3. I will also create a Food writers group by the end of this week where I will review and critique all the assignements. If you have not sent yours in, PLEASE DO SO by Thursday 10 Feb or you will miss the bus. (AND TO THOSE LAZY ONES WHO ARE THINKING OF ABSCONDING, SEND THEM IN OR I WILL HAUNT YOU AT EVERY MEAL muahahahahaha....)

May you all write deliciously!


With much love,Rushina


Food writing workshop at the Kala Ghoda Arts Festival.
Lets get the show on the road!
My lovely 'students'!
Jayashree reads out her piece on Exotic Ingredients. As an excercise in focusing on and describing flavour, participants sampled a variety of exotic new ingredients Trikaya Agriculture has launched in the market, namely Kaffir Lime, Dragon Fruit and Heart of Palm. The assignment was to write a paragraph on any one or these describing their flavour. I also combined them, adding a little chilli and salt to make a salad to demonstrate how one can play with color, texture and flavour for recipe development.
Dragon Fruit!
Kaffir Lime and leaves
The sweeter, jucier yellow Dragon Fruit.
The Salad
Ankiet reads out his piece.
I used Dark Chocolate (80%) to help participants learn to focus on flavour. Once words like sweet, great and delicious were thrown out, and more evocative ones such as sinister, seductive and sensuous ccame out.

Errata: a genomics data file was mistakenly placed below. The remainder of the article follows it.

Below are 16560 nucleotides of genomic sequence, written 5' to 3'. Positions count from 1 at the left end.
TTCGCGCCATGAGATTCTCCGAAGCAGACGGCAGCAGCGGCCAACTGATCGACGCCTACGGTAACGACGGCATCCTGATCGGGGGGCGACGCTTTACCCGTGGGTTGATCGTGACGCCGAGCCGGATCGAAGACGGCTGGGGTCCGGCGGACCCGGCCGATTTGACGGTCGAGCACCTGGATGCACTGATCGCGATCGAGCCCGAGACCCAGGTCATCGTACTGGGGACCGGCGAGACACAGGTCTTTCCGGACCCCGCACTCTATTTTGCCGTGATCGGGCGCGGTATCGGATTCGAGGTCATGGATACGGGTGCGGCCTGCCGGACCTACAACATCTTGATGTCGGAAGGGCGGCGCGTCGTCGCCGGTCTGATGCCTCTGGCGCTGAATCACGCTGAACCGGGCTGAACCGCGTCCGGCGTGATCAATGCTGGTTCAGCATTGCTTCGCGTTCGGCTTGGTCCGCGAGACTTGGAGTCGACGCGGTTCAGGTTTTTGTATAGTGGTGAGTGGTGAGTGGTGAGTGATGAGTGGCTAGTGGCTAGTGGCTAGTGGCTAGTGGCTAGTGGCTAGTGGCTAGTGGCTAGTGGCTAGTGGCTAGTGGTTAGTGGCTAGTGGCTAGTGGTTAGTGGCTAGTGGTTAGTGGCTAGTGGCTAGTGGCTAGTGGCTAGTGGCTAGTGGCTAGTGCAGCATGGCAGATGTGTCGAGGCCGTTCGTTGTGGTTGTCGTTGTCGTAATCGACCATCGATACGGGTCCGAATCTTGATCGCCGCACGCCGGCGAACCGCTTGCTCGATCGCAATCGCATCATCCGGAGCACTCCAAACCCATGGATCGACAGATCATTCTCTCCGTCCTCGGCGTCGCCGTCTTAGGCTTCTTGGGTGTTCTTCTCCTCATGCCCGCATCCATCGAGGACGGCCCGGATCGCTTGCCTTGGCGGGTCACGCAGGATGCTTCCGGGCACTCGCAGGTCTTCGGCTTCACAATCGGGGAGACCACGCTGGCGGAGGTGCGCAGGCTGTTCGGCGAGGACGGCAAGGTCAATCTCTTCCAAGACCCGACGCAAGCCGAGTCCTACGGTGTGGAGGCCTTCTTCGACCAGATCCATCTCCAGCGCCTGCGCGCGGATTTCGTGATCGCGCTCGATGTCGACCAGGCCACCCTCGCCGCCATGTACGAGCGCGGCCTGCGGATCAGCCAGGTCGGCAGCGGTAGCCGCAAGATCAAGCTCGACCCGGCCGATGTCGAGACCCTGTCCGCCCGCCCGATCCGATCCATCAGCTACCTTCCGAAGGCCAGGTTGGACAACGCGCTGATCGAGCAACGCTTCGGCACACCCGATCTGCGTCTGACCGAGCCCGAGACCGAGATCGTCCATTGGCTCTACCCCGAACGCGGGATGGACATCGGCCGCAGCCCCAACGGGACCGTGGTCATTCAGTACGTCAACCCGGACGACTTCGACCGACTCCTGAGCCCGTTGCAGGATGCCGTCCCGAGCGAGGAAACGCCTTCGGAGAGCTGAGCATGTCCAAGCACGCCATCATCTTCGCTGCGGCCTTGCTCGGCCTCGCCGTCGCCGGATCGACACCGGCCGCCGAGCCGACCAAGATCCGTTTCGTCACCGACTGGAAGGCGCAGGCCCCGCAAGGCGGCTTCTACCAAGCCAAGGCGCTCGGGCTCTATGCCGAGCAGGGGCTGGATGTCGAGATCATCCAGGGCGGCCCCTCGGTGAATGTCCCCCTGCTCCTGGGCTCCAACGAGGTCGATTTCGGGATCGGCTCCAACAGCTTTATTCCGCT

The second assignment for the day was thanks to pooja of Le 15 Patisserie, Participants were given a sampling of Wasabi Cream Cupcakes and Macaroons. They had to use their tastbuds and skill and everything they had learnt in the class to write an article in a form style and voice of their choice.
Talkona about Food Travel and Masala Trails.
assignment time!
Day two Eat Write Love! kicked off on a fiery note with a little armchair foodwriting. Samples of chilli based products were circulated to participants thanks to Mohit Khattar of Godrej Nature's Basket, the assignment was that they had to write about any three. The writing that came out of this was as fiery as the subject,
Habanero Tabasco sauce, Piri Piri Chillies, Moroccan Harrisa, Japanese Tobajan sauce.
The Aji Nori that caused a fire!
Stirring the La Costena, Chipotle in Adobo sauce into the Mayonais for a dip.
Piquant and spicy pickled Jalapenos